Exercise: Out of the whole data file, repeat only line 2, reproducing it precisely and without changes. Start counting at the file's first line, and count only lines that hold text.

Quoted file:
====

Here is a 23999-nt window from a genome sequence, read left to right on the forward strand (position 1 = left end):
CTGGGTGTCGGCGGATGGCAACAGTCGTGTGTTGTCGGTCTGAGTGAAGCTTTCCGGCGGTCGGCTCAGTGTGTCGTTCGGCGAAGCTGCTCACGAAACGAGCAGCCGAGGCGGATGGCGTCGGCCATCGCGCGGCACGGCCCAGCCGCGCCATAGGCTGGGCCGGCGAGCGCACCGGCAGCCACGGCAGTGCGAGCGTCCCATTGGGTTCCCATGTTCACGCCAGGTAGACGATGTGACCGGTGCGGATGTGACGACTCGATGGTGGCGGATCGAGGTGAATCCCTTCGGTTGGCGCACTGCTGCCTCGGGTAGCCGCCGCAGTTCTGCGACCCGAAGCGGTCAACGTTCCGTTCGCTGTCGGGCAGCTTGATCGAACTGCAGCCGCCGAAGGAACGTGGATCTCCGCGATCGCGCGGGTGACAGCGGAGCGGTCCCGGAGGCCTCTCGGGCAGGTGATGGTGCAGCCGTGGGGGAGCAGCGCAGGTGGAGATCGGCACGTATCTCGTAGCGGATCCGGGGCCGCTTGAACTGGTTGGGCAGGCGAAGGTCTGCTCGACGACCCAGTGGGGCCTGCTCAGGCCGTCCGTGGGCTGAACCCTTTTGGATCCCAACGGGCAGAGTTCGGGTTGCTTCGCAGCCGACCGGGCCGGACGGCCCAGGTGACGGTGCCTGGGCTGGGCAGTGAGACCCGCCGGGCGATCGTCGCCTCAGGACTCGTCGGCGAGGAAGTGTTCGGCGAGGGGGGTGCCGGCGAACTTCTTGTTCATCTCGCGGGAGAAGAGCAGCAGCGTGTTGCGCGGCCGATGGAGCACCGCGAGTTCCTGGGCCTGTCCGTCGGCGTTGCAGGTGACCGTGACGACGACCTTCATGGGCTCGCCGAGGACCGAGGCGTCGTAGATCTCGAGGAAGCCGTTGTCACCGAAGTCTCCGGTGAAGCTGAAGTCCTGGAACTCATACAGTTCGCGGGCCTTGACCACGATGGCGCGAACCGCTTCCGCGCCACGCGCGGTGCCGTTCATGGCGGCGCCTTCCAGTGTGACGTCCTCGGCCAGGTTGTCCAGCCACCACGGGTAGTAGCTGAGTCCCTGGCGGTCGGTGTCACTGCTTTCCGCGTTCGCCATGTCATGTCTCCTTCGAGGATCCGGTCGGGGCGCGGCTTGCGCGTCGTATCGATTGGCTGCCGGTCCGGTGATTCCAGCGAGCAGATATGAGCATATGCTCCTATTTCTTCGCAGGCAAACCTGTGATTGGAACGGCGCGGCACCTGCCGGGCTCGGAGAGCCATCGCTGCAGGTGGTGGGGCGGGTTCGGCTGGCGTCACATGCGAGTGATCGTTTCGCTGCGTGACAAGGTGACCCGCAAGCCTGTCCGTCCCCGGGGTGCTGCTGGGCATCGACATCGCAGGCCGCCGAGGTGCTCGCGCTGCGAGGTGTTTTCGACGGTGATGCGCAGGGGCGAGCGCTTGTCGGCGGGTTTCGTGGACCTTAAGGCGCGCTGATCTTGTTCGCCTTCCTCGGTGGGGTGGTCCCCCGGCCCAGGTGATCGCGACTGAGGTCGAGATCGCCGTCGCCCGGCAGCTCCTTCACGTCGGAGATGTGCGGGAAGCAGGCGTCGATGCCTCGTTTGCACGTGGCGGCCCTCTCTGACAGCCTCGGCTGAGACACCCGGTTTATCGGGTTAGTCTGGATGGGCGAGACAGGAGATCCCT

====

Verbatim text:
CTGGGTGTCGGCGGATGGCAACAGTCGTGTGTTGTCGGTCTGAGTGAAGCTTTCCGGCGGTCGGCTCAGTGTGTCGTTCGGCGAAGCTGCTCACGAAACGAGCAGCCGAGGCGGATGGCGTCGGCCATCGCGCGGCACGGCCCAGCCGCGCCATAGGCTGGGCCGGCGAGCGCACCGGCAGCCACGGCAGTGCGAGCGTCCCATTGGGTTCCCATGTTCACGCCAGGTAGACGATGTGACCGGTGCGGATGTGACGACTCGATGGTGGCGGATCGAGGTGAATCCCTTCGGTTGGCGCACTGCTGCCTCGGGTAGCCGCCGCAGTTCTGCGACCCGAAGCGGTCAACGTTCCGTTCGCTGTCGGGCAGCTTGATCGAACTGCAGCCGCCGAAGGAACGTGGATCTCCGCGATCGCGCGGGTGACAGCGGAGCGGTCCCGGAGGCCTCTCGGGCAGGTGATGGTGCAGCCGTGGGGGAGCAGCGCAGGTGGAGATCGGCACGTATCTCGTAGCGGATCCGGGGCCGCTTGAACTGGTTGGGCAGGCGAAGGTCTGCTCGACGACCCAGTGGGGCCTGCTCAGGCCGTCCGTGGGCTGAACCCTTTTGGATCCCAACGGGCAGAGTTCGGGTTGCTTCGCAGCCGACCGGGCCGGACGGCCCAGGTGACGGTGCCTGGGCTGGGCAGTGAGACCCGCCGGGCGATCGTCGCCTCAGGACTCGTCGGCGAGGAAGTGTTCGGCGAGGGGGGTGCCGGCGAACTTCTTGTTCATCTCGCGGGAGAAGAGCAGCAGCGTGTTGCGCGGCCGATGGAGCACCGCGAGTTCCTGGGCCTGTCCGTCGGCGTTGCAGGTGACCGTGACGACGACCTTCATGGGCTCGCCGAGGACCGAGGCGTCGTAGATCTCGAGGAAGCCGTTGTCACCGAAGTCTCCGGTGAAGCTGAAGTCCTGGAACTCATACAGTTCGCGGGCCTTGACCACGATGGCGCGAACCGCTTCCGCGCCACGCGCGGTGCCGTTCATGGCGGCGCCTTCCAGTGTGACGTCCTCGGCCAGGTTGTCCAGCCACCACGGGTAGTAGCTGAGTCCCTGGCGGTCGGTGTCACTGCTTTCCGCGTTCGCCATGTCATGTCTCCTTCGAGGATCCGGTCGGGGCGCGGCTTGCGCGTCGTATCGATTGGCTGCCGGTCCGGTGATTCCAGCGAGCAGATATGAGCATATGCTCCTATTTCTTCGCAGGCAAACCTGTGATTGGAACGGCGCGGCACCTGCCGGGCTCGGAGAGCCATCGCTGCAGGTGGTGGGGCGGGTTCGGCTGGCGTCACATGCGAGTGATCGTTTCGCTGCGTGACAAGGTGACCCGCAAGCCTGTCCGTCCCCGGGGTGCTGCTGGGCATCGACATCGCAGGCCGCCGAGGTGCTCGCGCTGCGAGGTGTTTTCGACGGTGATGCGCAGGGGCGAGCGCTTGTCGGCGGGTTTCGTGGACCTTAAGGCGCGCTGATCTTGTTCGCCTTCCTCGGTGGGGTGGTCCCCCGGCCCAGGTGATCGCGACTGAGGTCGAGATCGCCGTCGCCCGGCAGCTCCTTCACGTCGGAGATGTGCGGGAAGCAGGCGTCGATGCCTCGTTTGCACGTGGCGGCCCTCTCTGACAGCCTCGGCTGAGACACCCGGTTTATCGGGTTAGTCTGGATGGGCGAGACAGGAGATCCCT